Coming in at No. 5 on the goalie depth chart is Aaron Dell, one of the Sabres’ offseason goalie signings of this past summer. Placed on waivers in January of this year and then claimed off waivers, then unsigned and sent to the free agent market, Dell has fallen out of favor with most NHL teams after being a suitable backup option for many seasons. The 32-year-old has played 121 career NHL games, a considerable amount more than some of the Sabres’ other goalies in the system. Most of those games came with the San Jose Sharks: he played a career high 33 games in the 2019-20 season with the Sharks, but posted relatively poor numbers with a GAA above 3.00 that season.
As far as backup goalies go, Dell seemed like a pretty good option for the Sabres, even after his poor performance with the New Jersey Devils after being claimed off waivers. So far, his career with the Sabres hasn’t been pretty, though. He’s played seven games so far but has yet to record a win, going 0-5-0 and posting a 4.52 GAA and .872 SV%. It’s safe to say he ranks comfortably behind the four goalies ahead of him, and will likely only see any more NHL action this season if the Sabres absolutely must start him for lack of options.
Sabres’ Goalie Depth After the Top 5
After the top five goalies, the Sabres don’t have much immediate depth at the goaltending position. While they do have some top-end talent playing in NCAA college hockey, with Devon Levi excelling at Northeastern University and Erik Portillo at the University of Michigan, their AHL and ECHL depth isn’t much to brag about. Perhaps worth mentioning is Michael Houser, who started four games for the Sabres last season, going 2-2-0 and posting a respectable .901 SV%. He started this season with the Sabres’ ECHL affiliate Cincinnati Cyclones before being recalled to the Amerks, where he’s played three games and has posted a 2.70 GAA and .896 SV%. Also recalled from the Cyclones was Mat Robson, who has split time with Houser in the Amerks’ current tandem.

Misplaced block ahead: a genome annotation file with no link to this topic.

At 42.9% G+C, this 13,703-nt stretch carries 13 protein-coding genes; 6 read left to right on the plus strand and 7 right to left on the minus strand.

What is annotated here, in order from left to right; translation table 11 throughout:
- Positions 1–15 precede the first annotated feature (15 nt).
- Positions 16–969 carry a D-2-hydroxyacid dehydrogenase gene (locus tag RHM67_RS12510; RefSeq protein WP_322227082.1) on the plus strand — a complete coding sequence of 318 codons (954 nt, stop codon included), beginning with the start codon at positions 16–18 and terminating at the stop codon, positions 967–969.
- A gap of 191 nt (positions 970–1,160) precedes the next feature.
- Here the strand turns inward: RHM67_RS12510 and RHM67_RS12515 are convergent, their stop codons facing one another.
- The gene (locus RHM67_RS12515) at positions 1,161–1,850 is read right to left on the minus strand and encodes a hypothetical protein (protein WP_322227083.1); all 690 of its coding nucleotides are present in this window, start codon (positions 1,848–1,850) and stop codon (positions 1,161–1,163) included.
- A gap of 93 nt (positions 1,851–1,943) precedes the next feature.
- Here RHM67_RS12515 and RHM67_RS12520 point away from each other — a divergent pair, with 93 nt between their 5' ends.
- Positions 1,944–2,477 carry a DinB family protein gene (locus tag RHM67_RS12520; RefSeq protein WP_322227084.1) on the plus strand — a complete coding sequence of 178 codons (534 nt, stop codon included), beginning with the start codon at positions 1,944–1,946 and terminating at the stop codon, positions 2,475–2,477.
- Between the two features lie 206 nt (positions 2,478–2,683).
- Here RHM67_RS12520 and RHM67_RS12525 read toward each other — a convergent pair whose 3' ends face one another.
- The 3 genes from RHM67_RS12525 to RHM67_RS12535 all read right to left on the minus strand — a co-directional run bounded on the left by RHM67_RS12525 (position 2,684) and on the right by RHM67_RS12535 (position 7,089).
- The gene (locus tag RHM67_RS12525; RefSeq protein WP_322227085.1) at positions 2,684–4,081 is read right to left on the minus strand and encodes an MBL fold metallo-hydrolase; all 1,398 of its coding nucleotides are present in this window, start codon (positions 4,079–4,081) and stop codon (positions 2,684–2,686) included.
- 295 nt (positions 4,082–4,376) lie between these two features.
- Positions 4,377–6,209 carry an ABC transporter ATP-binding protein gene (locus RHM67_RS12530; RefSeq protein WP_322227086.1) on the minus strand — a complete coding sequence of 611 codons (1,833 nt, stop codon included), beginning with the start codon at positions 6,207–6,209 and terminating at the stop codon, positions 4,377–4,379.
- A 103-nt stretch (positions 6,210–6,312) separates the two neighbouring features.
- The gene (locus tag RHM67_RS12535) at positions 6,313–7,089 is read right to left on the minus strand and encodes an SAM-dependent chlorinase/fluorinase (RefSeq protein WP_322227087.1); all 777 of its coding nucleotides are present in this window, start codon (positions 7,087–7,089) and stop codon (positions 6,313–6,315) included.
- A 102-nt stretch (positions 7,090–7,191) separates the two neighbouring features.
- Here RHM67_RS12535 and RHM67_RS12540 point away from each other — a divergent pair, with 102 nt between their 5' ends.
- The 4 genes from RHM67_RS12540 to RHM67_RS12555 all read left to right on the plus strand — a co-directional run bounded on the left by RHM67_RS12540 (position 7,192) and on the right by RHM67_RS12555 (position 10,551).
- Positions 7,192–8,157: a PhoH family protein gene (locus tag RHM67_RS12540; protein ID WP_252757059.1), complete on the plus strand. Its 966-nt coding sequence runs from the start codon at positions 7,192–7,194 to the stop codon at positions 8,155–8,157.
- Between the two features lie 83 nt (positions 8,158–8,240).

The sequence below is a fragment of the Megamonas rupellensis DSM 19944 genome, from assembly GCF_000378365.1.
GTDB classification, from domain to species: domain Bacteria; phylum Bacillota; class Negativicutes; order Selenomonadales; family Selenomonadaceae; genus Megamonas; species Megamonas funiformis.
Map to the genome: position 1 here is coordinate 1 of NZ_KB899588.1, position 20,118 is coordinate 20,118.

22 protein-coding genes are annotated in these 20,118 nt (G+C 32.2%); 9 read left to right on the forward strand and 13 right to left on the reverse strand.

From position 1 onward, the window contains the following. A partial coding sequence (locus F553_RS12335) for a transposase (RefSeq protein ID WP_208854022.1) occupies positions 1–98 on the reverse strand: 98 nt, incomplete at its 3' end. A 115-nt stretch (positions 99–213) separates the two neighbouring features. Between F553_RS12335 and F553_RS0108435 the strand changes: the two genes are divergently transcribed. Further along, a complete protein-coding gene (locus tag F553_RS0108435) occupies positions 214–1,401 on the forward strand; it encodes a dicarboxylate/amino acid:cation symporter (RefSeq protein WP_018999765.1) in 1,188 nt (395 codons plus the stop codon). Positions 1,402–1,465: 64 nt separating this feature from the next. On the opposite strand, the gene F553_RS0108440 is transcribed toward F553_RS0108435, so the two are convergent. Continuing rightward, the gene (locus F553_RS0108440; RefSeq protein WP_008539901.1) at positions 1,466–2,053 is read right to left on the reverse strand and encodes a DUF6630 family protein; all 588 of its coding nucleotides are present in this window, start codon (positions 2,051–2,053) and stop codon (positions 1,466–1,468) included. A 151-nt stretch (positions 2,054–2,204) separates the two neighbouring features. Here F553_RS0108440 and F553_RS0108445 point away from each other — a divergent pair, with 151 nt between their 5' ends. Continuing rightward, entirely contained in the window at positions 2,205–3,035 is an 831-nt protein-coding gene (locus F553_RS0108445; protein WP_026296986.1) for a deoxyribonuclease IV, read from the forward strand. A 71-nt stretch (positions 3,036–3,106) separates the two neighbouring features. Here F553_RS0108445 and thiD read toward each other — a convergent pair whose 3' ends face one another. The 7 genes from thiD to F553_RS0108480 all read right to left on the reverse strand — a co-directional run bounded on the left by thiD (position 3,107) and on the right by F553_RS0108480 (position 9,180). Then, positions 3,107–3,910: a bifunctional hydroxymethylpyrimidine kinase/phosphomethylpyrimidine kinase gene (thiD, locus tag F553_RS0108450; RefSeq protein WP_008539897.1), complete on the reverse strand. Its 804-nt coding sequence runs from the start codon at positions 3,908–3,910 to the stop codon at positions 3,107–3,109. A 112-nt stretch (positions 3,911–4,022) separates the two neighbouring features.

At the end of the day, Luukkonen is expected to be the Sabres’ future starter, while Levi and Portillo both have a legitimate chance to push for the starting position as well. However, all three of these goalies still need some time to develop, and Sabres fans are going to have to wait for them to be ready. Until then, Subban tops the depth chart, and Adams and company hope he can be a good stopgap before this young team is ready to take the next step. 2022 should make for an exciting year in a lot of ways, including the Sabres’ battle for supremacy between the pipes.
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Brandon is a Buffalo Sabres Contributor for THW and Co-Host of THW’s ‘Sabres Scoop,’ who received his Master of Science in Sport Administration from Canisius College in Buffalo, NY, and founded his website, Seltytending, in 2017. He is an avid hockey writer and podcaster with prior work experience in the OJHL, NWHL, and NCAA. Twitter: @BSalts15